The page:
The kilns at Petersen are nothing short of huge. It takes 3 days for the bricks to travel through the main kiln where the clay is subject to temperatures reaching 1060 degrees. Thousands of bricks are fired at a time, piled on top of one another; a technique that means small variations occur between the size of each brick, as well as differing cracks and markings. The procedure hasn’t changed for many years, and that’s the way Petersen likes to keep things.
The flame of the kiln flickers behind the bricks
Every Kolumba™ brick has been handmade using the same age-old process and we were lucky enough to see the brickmakers in action. Each skilled craftsmen produces over 800 bricks a day using wooden moulds, cutting wires and their two hands. They work at an incredible pace, moving in rhythm with one another, not forgetting to inscribe Petersen into each 1,000th brick. Here, brickmaking is elevated to an art form.
Taking us under their capable wings, the brickmakers taught us the steps to make our own Kolumbas™. They made it look very easy, which we soon found wasn’t the case as we walked away covered in watery clay. It’s a good thing we aren’t afraid to get our hands dirty. And our clothes, our shoes and our hair. Practice clearly makes perfect.
Our Design & Technical Director, Dimitrios, tries his hand at brickmaking
Unlike your average showroom, Petersen has chosen to make the most of the beautiful Danish surroundings. A wall of each brick colour and mix has been built outside amongst the leafy trees, calm cove and rolling hills. Being able to see exactly how each option looks in the sun and shade was incredibly helpful (we usually have to use our imaginations and a brick sample in the office). Using 4 different shades, Petersen also demonstrated how the choice of mortar can transform a brick.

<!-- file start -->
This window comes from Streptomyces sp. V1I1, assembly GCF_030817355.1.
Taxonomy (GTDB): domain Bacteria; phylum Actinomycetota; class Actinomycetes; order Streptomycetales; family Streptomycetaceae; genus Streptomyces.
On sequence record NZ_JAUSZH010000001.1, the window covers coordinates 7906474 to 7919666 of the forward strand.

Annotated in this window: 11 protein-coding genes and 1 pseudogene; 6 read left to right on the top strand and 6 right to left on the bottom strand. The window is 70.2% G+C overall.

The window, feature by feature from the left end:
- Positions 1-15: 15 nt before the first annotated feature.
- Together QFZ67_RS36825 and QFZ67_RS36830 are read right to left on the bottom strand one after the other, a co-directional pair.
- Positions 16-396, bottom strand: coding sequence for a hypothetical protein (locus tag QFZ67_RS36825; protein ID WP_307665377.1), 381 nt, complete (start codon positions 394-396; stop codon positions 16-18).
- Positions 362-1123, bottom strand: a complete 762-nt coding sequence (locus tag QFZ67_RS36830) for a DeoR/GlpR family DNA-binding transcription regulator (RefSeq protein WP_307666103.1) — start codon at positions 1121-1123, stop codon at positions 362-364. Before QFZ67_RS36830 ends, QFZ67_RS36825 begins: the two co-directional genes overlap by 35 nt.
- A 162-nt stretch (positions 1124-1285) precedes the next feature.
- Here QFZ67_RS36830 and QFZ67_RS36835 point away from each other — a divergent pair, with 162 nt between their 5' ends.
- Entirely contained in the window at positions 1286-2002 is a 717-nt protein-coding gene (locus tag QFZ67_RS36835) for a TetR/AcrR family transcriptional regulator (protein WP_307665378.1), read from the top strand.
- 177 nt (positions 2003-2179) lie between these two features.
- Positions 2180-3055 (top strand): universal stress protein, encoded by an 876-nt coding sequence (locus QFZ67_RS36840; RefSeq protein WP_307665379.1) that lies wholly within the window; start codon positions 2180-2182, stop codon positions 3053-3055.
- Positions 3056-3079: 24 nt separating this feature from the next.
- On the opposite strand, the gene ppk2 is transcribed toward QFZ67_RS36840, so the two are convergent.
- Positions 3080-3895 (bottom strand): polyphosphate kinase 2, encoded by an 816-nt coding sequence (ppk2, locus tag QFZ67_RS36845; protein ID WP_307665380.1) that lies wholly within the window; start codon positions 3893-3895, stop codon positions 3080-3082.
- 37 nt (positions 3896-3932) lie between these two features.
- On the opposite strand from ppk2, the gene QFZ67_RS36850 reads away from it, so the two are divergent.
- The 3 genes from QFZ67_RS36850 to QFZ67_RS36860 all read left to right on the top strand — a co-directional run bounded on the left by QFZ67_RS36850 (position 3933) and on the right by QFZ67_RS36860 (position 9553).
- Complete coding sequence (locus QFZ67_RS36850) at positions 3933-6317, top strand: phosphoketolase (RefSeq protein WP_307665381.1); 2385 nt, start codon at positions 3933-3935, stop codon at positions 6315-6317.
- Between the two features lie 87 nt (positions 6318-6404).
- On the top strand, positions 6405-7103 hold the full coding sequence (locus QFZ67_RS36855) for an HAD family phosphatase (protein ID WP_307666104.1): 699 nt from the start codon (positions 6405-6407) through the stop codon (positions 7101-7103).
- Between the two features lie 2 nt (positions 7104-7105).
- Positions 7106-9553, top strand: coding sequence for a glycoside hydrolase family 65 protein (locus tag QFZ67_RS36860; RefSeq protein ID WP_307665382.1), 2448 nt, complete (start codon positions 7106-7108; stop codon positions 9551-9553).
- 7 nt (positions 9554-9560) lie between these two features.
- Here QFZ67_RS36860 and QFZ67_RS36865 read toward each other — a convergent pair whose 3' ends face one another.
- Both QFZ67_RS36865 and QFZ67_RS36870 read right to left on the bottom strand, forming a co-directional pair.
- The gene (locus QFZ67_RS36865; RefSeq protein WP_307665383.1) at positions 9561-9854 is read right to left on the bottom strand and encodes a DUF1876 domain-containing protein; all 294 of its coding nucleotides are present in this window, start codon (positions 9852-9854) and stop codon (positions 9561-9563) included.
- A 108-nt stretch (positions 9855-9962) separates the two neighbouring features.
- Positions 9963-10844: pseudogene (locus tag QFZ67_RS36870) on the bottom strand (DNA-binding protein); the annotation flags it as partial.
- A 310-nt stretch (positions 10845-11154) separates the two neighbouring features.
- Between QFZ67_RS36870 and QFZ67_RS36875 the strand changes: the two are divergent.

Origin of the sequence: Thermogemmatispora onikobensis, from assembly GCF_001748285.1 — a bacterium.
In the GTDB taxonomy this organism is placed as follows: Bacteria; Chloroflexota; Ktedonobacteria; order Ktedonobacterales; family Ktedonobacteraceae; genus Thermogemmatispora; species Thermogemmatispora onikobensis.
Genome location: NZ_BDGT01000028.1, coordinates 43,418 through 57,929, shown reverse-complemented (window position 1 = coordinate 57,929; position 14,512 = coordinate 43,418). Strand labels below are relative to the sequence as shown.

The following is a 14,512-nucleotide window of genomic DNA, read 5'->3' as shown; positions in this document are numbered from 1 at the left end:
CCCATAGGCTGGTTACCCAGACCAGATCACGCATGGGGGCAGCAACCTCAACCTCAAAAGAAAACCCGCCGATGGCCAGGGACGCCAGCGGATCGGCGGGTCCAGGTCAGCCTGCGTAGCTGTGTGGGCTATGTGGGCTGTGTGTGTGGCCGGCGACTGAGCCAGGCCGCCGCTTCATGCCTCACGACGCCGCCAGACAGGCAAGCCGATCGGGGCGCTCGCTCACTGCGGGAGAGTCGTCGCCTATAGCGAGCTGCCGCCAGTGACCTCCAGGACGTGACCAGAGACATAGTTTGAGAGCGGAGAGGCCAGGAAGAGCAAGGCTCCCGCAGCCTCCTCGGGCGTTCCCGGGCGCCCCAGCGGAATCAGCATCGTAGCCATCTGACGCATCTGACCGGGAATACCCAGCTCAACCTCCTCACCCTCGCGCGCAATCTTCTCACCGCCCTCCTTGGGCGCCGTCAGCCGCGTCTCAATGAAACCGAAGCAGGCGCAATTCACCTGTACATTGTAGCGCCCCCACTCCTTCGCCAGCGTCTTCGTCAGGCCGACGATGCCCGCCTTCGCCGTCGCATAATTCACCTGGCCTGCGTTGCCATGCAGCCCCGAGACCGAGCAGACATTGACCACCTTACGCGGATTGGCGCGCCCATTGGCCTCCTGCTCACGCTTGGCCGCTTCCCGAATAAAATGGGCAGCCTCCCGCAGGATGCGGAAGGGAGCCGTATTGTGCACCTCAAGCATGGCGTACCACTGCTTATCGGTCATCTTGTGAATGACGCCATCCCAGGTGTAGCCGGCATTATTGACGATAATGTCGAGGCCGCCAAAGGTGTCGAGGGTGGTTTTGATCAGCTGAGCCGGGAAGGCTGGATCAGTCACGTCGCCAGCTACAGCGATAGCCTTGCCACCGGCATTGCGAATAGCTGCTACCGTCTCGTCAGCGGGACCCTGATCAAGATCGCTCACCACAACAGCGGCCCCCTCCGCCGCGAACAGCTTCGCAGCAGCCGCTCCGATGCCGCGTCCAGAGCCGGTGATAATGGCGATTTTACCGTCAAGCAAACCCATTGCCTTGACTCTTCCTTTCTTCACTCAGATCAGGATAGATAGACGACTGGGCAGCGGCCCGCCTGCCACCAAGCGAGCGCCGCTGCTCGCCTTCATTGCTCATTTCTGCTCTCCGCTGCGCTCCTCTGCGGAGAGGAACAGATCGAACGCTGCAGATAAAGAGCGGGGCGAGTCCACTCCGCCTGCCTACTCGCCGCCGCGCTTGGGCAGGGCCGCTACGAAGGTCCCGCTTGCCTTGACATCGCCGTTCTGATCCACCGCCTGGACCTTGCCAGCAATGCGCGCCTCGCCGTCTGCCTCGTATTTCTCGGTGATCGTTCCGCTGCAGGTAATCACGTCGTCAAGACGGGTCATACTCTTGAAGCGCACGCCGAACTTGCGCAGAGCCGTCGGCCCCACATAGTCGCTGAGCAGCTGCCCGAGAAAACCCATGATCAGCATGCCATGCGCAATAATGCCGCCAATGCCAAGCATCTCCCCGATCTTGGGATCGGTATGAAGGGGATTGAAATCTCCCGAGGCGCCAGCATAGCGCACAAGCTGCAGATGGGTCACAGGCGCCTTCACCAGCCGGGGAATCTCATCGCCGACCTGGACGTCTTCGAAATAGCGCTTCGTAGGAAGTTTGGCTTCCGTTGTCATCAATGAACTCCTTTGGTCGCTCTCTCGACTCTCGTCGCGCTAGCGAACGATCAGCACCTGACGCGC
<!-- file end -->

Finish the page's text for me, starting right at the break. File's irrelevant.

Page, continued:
Not your usual showroom
The Petersen family
It isn’t just Christian and his relatives who work so well alongside each other. The whole team of over 160 people seem to have a bond that centres on their shared passion for creating something beautiful and sharing it with the world. It’s clear to see how much Christian values each and every one of his employees – the first part of his day is spent walking the 4km route from his on-site house to each of the factory buildings to say good morning to them all. They’re his family, too.
Christian’s house sits in front of the factory
Christian told us, proudly, ‘I have the most crazy people, but the best‘. Aside from playing pranks on unassuming visitors, his crazy employees are often finding innovative and unexpected ways to answer seemingly impossible requests. They’re masters of perseverance, persistence and positivity, unafraid to experiment and make mistakes as that’s often when magic happens. Accidentally burning some bricks once caused an uneven dark discolouration, but the client fell in love with the outcome and ordered 80,000 ‘mistakes’.
It’s these success stories, alongside the fact that they know they’re doing something special at Petersen, that means a relaxed, quietly confident atmosphere has settled over the entire brickworks. They’re not looking for machine-like precision. Instead, Petersen celebrates the perfection of imperfection.
Mistakes are displayed with pride
We can’t thank Christian and the entire Petersen team enough for the incredible hospitality we were shown in Denmark. From Christian’s opening presentation, to the finale of a delicious lunch aboard the Petersen boat, Emma, we couldn’t have enjoyed ourselves any more. We’re now just incredibly excited to get the bricks over to Hackney for our new project. Keep your eyes peeled on our social media to see which brick we’ve gone for.
Christian Petersen aboard Emma